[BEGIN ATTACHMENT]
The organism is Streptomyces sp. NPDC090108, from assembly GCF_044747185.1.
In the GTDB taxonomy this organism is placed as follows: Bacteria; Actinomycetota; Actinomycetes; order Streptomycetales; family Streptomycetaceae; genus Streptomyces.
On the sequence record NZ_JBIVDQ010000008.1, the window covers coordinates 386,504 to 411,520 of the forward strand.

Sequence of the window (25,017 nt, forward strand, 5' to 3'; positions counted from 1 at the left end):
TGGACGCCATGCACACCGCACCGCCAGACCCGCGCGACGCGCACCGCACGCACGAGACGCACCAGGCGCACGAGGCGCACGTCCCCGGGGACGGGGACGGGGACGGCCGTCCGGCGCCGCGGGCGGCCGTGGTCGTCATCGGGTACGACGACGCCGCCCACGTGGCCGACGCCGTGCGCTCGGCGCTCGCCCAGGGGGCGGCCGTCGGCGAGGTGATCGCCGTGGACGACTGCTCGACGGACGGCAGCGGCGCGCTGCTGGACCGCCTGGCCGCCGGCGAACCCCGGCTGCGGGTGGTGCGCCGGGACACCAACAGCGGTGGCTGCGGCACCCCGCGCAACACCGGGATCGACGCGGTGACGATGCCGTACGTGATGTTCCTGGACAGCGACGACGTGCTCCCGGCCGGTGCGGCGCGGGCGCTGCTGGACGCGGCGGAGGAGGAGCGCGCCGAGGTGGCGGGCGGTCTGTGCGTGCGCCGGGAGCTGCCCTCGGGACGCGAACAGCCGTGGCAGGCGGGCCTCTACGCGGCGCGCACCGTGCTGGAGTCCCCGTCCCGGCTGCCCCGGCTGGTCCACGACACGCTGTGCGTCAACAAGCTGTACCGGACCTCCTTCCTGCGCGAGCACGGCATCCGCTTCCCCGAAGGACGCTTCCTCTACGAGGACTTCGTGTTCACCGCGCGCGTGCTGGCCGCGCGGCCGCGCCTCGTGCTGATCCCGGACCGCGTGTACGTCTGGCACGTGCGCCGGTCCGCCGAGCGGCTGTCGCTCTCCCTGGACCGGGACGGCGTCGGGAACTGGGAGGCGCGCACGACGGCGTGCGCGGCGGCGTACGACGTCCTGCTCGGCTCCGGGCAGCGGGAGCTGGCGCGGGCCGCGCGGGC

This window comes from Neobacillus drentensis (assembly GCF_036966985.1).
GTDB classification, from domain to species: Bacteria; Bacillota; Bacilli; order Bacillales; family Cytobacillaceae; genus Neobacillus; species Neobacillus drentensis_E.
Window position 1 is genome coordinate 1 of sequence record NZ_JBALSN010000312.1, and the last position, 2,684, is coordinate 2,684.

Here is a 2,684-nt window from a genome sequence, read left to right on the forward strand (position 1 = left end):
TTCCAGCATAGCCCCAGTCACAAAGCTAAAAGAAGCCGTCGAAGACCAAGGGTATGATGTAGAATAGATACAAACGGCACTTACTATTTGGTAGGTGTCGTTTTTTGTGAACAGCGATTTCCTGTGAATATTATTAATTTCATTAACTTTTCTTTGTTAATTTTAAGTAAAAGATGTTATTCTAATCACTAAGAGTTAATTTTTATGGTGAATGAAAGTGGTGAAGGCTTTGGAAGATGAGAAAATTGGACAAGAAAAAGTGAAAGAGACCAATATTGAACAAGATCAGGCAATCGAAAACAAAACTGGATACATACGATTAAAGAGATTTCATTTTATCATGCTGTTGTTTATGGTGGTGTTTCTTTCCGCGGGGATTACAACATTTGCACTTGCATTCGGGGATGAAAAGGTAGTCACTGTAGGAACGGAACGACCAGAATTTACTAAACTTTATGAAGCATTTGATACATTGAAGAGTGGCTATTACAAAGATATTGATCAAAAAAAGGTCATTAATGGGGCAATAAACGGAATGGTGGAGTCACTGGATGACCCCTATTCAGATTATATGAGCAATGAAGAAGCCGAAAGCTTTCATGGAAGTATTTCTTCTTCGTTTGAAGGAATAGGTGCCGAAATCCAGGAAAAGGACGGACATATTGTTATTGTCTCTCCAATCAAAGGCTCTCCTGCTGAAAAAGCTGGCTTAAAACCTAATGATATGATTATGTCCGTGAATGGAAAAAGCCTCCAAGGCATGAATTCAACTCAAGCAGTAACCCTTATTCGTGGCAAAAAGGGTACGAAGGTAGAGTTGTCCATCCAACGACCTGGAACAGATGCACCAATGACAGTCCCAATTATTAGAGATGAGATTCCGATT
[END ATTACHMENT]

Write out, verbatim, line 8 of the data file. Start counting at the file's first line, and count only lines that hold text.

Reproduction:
Window position 1 is genome coordinate 1 of sequence record NZ_JBALSN010000312.1, and the last position, 2,684, is coordinate 2,684.